Calcium channel blockers are medicines that help lower blood pressure. Calcium channel blockers may be used to treat:
High blood pressure (hypertension)
Chest pain caused by blockage of an artery in the heart (angina)
Some abnormal heart rhythms
Raynaud’s phenomenon (a blood vessel problem in the hands or feet)
Coronary artery disease
These medicines may be used for other conditions as determined by your healthcare provider.
There are several different calcium channel blockers. Which calcium channel blocker is best for you depends on your condition and health.
How do they work?
Calcium channel blockers slow the movement of calcium from the blood into the muscle cells of the heart and blood vessel walls. Muscle cells need calcium to be able to squeeze (contract). Less calcium moving into the muscle cells allows the blood vessel walls to relax. The blood vessels open up and blood flows more easily through them. This helps lower blood pressure and the heart doesnâ€™t have to work as hard. The medicine can also affect the heart muscle directly and help the pumping and contraction of the heart.
Muscle cells in other parts of the body store their own calcium and don’t depend on getting calcium from the blood. This means that muscles in other parts of your body will keep working normally when you take this medicine.
What else do I need to know about this medicine?
Follow the directions that come with your medicine, including information about food or alcohol. Make sure you know how and when to take your medicine. Do not take more or less than you are supposed to take. Donâ€™t suddenly stop taking this medicine without your healthcare providerâ€™s approval. Some conditions can get worse if you suddenly stop taking this medicine.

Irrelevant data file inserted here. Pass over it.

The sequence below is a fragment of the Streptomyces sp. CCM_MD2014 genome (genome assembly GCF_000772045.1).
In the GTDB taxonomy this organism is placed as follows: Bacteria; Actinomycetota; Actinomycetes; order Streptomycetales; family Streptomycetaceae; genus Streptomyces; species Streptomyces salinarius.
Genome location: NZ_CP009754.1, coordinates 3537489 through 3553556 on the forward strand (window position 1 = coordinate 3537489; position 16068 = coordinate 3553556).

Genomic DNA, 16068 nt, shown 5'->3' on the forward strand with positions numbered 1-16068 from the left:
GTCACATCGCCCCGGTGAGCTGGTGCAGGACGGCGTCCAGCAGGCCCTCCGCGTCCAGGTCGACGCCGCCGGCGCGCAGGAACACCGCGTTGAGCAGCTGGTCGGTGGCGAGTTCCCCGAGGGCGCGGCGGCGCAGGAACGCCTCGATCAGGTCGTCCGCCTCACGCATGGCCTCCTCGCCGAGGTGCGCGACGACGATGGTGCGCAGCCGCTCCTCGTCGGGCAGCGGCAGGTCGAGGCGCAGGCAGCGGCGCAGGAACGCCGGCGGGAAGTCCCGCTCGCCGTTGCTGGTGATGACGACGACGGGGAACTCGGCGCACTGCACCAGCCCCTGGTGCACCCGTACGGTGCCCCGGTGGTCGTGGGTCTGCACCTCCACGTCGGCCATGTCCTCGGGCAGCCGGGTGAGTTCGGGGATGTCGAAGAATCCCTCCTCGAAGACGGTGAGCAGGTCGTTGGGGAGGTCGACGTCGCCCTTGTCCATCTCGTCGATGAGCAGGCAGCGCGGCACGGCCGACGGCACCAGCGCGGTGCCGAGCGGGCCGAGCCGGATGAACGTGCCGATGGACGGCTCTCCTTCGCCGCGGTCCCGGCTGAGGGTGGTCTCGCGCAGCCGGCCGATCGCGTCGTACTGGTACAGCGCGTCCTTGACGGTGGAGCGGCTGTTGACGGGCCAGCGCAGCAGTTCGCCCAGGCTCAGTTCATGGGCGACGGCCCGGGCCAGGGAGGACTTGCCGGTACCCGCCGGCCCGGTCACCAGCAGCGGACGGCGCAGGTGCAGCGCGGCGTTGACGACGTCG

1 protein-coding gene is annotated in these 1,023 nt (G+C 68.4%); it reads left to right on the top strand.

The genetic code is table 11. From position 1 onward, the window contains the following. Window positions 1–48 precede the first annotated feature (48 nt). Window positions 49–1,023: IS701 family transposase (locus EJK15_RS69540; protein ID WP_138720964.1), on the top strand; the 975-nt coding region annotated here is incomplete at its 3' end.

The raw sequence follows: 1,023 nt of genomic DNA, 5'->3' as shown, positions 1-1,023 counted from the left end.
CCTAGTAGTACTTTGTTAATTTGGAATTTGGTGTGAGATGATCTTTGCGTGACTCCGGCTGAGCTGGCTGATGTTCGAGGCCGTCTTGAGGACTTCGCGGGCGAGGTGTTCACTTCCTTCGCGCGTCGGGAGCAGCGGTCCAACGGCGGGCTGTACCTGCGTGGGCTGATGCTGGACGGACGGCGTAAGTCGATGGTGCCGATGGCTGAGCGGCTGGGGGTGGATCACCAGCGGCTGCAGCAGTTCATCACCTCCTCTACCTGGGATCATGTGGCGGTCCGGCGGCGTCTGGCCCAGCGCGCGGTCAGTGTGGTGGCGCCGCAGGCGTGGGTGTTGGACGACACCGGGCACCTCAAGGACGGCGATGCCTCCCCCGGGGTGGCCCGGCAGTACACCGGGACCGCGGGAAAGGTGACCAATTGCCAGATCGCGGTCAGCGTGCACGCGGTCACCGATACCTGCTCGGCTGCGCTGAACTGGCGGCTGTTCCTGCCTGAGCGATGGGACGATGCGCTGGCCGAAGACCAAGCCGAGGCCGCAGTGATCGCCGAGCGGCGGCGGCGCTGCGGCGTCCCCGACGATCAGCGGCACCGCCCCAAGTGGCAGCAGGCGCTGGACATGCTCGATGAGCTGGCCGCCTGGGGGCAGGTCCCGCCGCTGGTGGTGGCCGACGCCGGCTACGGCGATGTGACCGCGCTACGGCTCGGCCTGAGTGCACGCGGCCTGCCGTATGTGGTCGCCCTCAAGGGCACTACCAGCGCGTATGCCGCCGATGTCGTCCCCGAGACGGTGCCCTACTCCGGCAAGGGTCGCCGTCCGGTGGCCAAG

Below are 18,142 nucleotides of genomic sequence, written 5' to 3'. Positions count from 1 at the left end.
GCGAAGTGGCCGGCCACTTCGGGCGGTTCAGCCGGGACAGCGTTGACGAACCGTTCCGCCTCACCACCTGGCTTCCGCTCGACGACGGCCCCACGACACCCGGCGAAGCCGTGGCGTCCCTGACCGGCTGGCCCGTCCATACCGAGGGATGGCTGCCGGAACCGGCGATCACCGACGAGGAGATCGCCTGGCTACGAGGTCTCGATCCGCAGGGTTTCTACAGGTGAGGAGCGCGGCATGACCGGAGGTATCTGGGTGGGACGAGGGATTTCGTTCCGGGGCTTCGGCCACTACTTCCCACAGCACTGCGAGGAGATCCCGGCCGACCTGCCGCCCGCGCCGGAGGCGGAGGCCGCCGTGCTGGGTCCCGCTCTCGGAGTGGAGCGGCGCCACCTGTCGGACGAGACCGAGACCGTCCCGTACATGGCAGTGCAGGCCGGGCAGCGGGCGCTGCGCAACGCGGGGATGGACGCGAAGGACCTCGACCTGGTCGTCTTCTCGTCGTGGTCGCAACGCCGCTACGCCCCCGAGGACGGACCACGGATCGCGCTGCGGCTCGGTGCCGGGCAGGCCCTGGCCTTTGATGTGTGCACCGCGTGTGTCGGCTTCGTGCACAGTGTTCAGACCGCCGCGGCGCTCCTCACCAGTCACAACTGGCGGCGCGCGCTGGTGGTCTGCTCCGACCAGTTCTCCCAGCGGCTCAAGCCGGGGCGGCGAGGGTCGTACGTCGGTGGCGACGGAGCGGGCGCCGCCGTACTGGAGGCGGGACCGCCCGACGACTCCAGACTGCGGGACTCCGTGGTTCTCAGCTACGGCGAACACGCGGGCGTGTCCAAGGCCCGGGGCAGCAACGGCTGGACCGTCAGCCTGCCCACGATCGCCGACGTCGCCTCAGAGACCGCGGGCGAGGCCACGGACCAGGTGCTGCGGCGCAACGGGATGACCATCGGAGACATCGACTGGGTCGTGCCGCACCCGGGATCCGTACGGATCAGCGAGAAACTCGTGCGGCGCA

Many medicines have side effects. A side effect is a symptom or problem that is caused by the medicine. Ask your healthcare provider or pharmacist what side effects the medicine may cause and what you should do if you have side effects.
Try to get all of your prescriptions filled at the same place. Your pharmacist can help make sure that all of your medicines are safe to take together.
Keep a list of your medicines with you. List all of the prescription medicines, nonprescription medicines, supplements, natural remedies, and vitamins that you take. Tell all healthcare providers who treat you about all of the products you are taking.
If you have any questions, ask your healthcare provider or pharmacist for more information. Be sure to keep all appointments for provider visits or tests.
Developed by RelayHealth.
Adult Advisor 2015.1 published by RelayHealth. Last modified: 2014-02-02 Last reviewed: 2014-01-25
This content is reviewed periodically and is subject to change as new health information becomes available. The information is intended to inform and educate and is not a replacement for medical evaluation, advice, diagnosis or treatment by a healthcare professional.